Organic Standards Updated, With Contentious Results

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WholeFoods Magazine Staff
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Savannah, GA—The National Organic Standards Board (NOSB), the policy recommendation body for the National Organic Program (NOP), decided on several organic food issues at its most recent meeting, including sulfites in wine, outdoor access for poultry and, controversially, DHA algal oil and ARA fungal oil as organic additives. The move to allow Martek Biosciences Corporation’s branded life’sDHA ingredient, derived from algae, and life’sARA, from a species of fungus, in certified organic food products was met with some criticism.

The vegetarian, algae-based DHA is found in the majority of fortified infant formulas in the U.S. market. The NOSB voted to recommend it for inclusion on the National List of organic ingredients, with the exception that it cannot be extracted using the synthetic solvent hexane. The language of this exclusion, points out Cornucopia Institute codirector and senior farm policy analyst Mark Kastel, does not rule out the use of other synthetic solvents such as isopropyl alcohol in the manufacturing process. He also claims that the ingredient is currently manufactured by Martek using hexane extraction.

The NOSB’s recommendation says that any organic foods or drinks that contain the DHA algal oil cannot contain any other non-organic agricultural ingredients. But Kastel and the Cornucopia Institute argue that there are several unapproved synthetic ingredients such as mannitol, sodium ascorbate and modified starch that are present in current organic baby food products containing the DHA ingredient. Of the recommendation, Kastel says, “We believe that their decision is in conflict with the current regulations and the Organic Foods Production Act. We will try to make that case to the new board next year and if we are not successful it will be in the hands of the USDA National Organic Program. If they promulgate a rule that’s in conflict with the enabling legislation we will likely go to court.”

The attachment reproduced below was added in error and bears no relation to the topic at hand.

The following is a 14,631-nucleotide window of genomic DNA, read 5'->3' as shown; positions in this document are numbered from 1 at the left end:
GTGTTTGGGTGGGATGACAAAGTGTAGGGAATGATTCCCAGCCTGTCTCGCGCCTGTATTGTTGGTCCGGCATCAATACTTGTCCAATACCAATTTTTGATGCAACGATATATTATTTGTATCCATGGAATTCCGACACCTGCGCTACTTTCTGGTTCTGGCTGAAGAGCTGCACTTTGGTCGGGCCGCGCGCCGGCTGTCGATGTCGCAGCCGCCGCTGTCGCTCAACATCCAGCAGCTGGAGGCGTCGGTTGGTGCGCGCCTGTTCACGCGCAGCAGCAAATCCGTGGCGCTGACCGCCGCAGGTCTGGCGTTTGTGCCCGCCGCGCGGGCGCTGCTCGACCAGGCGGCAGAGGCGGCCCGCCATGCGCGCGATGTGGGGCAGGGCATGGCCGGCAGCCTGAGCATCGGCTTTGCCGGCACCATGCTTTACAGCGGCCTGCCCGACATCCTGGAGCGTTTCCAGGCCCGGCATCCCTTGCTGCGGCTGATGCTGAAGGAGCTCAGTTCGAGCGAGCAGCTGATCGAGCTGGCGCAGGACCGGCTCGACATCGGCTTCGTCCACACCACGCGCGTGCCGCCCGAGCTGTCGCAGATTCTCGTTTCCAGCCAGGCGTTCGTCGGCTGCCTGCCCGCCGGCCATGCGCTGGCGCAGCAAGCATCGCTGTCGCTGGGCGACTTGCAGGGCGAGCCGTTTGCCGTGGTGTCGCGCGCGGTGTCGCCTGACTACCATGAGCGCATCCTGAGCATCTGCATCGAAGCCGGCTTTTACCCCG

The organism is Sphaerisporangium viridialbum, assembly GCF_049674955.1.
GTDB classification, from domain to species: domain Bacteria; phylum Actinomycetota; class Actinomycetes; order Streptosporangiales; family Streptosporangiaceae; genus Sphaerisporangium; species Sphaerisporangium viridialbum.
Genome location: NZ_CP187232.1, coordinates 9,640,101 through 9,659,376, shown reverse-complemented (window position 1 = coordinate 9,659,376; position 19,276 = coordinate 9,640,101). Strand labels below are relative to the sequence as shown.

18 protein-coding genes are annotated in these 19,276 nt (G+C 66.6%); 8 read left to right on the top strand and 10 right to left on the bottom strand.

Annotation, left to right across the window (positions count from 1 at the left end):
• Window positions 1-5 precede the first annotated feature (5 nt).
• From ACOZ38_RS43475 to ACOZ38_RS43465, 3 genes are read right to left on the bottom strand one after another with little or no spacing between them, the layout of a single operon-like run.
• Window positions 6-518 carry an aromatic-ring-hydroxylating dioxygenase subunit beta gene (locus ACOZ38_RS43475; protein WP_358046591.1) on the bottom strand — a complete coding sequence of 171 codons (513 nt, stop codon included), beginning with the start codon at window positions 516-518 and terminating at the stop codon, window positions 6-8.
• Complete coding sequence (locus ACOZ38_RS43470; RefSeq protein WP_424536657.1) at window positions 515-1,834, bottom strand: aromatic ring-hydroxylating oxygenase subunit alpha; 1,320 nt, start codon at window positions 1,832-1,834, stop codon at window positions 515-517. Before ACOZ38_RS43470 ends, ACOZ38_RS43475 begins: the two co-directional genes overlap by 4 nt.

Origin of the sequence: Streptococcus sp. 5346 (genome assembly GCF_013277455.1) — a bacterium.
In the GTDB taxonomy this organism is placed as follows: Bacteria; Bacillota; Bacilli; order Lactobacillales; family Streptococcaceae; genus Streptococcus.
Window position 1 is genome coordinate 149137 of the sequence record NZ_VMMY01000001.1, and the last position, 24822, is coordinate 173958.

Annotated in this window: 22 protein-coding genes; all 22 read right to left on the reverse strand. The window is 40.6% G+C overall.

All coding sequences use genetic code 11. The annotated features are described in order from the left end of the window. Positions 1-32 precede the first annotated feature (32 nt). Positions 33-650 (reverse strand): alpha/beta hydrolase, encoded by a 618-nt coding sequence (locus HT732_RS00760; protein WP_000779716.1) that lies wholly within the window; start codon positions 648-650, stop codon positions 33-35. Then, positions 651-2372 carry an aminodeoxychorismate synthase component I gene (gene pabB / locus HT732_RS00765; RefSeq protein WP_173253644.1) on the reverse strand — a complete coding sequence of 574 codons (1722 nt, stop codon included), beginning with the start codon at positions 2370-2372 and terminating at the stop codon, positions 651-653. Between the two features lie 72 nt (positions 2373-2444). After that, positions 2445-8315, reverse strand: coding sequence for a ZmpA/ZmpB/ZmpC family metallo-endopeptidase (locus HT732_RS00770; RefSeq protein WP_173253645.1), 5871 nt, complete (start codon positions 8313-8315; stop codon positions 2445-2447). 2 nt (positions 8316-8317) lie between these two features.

Soo Kim of the USDA’s Agricultural Marketing Service  points out that NOSB recommendations are not official until they are adopted by USDA. “Further, as applies to all substances on the National List, the NOSB reviews materials every five years from their listing date as part of the routine ‘sunset review’ process,” she says.

An additional decision was made to reject a petition to allow synthetic preservatives like sulfur dioxide in organic wine. The NOSB also voted on several animal welfare standards, including the issue of whether covered porches should count as “outdoor access” for organic poultry, which they decided against. The Board announced it would continue its work on animal welfare issues at its next meeting in May 2012.

Published in WholeFoods Magazine, February 2012